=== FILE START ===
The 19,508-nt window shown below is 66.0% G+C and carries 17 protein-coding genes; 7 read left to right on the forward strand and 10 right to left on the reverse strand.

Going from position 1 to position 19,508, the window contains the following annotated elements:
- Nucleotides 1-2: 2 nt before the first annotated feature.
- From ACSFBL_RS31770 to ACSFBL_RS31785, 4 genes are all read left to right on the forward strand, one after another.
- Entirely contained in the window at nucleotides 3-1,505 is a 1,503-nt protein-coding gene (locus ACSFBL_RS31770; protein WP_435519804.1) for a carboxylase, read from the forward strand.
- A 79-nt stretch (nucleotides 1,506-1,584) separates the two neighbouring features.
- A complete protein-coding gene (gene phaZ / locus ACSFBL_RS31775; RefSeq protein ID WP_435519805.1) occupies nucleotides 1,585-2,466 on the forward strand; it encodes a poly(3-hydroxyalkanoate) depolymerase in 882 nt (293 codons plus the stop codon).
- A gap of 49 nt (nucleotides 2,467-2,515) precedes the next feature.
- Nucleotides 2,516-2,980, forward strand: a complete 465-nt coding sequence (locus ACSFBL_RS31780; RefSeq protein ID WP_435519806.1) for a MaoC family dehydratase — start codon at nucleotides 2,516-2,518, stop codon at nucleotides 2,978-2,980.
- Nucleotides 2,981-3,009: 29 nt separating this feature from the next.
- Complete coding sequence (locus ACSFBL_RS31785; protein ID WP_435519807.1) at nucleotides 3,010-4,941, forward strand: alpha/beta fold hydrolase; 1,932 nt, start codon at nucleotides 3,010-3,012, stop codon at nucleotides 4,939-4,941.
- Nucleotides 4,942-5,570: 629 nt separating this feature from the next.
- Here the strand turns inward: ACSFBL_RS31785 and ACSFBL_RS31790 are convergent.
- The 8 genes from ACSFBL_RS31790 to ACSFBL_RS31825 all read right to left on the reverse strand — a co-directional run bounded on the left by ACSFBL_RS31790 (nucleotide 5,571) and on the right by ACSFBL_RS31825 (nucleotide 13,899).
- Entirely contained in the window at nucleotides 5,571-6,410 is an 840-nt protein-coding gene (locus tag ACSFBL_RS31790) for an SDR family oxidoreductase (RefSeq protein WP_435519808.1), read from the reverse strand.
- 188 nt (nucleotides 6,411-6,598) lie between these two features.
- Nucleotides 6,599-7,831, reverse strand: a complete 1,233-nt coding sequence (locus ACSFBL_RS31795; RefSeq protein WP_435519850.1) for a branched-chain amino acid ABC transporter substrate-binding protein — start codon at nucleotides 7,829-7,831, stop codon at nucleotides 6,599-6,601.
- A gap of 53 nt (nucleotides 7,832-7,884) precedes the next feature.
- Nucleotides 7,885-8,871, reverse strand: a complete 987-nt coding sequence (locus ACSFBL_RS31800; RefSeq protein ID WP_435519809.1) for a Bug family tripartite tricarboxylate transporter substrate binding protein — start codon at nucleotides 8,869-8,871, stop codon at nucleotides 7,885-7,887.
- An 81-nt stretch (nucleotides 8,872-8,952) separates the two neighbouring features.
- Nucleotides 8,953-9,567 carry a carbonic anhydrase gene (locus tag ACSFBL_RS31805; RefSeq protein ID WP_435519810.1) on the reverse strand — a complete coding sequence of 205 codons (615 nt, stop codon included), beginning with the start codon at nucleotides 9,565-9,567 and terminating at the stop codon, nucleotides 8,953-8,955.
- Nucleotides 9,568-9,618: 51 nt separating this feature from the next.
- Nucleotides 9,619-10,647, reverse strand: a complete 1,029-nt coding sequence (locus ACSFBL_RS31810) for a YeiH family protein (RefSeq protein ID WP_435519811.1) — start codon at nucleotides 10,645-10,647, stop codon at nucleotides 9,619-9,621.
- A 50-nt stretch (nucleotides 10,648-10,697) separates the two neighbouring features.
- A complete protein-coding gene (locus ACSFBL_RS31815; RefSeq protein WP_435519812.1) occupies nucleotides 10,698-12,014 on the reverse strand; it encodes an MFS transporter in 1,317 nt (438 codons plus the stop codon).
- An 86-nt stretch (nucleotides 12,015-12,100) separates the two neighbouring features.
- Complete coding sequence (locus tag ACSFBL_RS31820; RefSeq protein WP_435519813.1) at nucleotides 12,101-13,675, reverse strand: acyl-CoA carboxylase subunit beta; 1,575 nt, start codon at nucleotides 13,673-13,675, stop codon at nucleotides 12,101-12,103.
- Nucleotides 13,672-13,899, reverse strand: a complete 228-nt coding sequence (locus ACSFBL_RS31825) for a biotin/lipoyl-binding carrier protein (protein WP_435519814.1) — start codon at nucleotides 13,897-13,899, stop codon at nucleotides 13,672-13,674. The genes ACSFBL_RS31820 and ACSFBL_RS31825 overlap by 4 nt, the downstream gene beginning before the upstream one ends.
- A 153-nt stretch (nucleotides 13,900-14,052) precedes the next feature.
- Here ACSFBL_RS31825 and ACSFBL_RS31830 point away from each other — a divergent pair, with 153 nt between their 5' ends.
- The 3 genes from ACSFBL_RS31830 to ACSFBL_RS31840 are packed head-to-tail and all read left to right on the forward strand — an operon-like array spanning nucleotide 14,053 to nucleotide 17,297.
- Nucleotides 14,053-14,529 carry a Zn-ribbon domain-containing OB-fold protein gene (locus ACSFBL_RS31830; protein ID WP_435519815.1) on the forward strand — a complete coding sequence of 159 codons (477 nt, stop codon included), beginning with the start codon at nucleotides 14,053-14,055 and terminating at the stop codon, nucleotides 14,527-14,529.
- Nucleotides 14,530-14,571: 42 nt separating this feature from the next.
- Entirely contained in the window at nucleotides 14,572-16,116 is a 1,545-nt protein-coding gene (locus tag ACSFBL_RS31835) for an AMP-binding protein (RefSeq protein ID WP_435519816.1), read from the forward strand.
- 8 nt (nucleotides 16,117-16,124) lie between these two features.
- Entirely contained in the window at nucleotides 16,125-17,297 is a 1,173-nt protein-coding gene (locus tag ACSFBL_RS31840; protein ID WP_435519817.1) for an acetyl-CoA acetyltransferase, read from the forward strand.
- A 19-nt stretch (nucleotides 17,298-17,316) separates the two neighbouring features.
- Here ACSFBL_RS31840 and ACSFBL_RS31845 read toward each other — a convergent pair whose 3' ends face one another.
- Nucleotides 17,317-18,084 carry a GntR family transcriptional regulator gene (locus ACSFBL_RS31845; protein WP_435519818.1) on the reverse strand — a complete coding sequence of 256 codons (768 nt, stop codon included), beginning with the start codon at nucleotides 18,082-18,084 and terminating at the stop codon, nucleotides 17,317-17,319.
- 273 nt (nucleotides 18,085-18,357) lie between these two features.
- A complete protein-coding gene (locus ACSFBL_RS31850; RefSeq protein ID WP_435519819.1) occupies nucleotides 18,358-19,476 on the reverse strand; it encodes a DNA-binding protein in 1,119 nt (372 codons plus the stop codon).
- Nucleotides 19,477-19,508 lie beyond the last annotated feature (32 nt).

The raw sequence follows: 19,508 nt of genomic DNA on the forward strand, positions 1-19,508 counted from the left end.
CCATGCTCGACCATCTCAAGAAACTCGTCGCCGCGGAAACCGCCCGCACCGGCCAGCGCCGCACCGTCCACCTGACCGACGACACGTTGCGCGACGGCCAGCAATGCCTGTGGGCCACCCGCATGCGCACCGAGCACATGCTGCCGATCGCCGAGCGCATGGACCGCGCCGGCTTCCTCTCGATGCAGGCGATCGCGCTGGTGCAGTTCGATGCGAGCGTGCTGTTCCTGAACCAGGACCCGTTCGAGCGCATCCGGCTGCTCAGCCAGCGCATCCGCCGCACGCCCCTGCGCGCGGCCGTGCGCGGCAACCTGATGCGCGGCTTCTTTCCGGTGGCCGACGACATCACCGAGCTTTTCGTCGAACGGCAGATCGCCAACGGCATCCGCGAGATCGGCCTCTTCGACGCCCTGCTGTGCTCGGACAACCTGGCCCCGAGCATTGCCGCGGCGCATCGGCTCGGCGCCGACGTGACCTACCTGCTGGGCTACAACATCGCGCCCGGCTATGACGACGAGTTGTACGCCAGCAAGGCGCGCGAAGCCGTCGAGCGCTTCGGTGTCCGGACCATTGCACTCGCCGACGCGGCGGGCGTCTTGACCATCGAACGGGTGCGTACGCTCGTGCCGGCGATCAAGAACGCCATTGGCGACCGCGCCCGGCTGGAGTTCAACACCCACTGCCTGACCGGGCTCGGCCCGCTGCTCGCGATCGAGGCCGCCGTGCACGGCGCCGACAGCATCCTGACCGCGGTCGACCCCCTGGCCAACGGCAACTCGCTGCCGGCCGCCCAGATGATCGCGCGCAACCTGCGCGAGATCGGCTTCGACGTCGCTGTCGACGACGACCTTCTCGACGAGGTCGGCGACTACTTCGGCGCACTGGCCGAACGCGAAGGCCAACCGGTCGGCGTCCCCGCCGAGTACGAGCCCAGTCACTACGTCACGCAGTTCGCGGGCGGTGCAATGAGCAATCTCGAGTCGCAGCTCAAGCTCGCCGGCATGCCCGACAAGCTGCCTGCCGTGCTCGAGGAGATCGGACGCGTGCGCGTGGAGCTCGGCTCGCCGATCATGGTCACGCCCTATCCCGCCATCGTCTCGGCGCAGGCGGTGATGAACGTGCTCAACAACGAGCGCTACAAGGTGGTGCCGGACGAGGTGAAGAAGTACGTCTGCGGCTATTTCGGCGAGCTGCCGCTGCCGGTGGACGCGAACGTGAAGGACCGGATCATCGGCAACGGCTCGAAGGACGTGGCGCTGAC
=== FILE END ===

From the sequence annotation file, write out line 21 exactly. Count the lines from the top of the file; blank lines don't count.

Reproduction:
- Nucleotides 8,953-9,567 carry a carbonic anhydrase gene (locus tag ACSFBL_RS31805; RefSeq protein ID WP_435519810.1) on the reverse strand — a complete coding sequence of 205 codons (615 nt, stop codon included), beginning with the start codon at nucleotides 9,565-9,567 and terminating at the stop codon, nucleotides 8,953-8,955.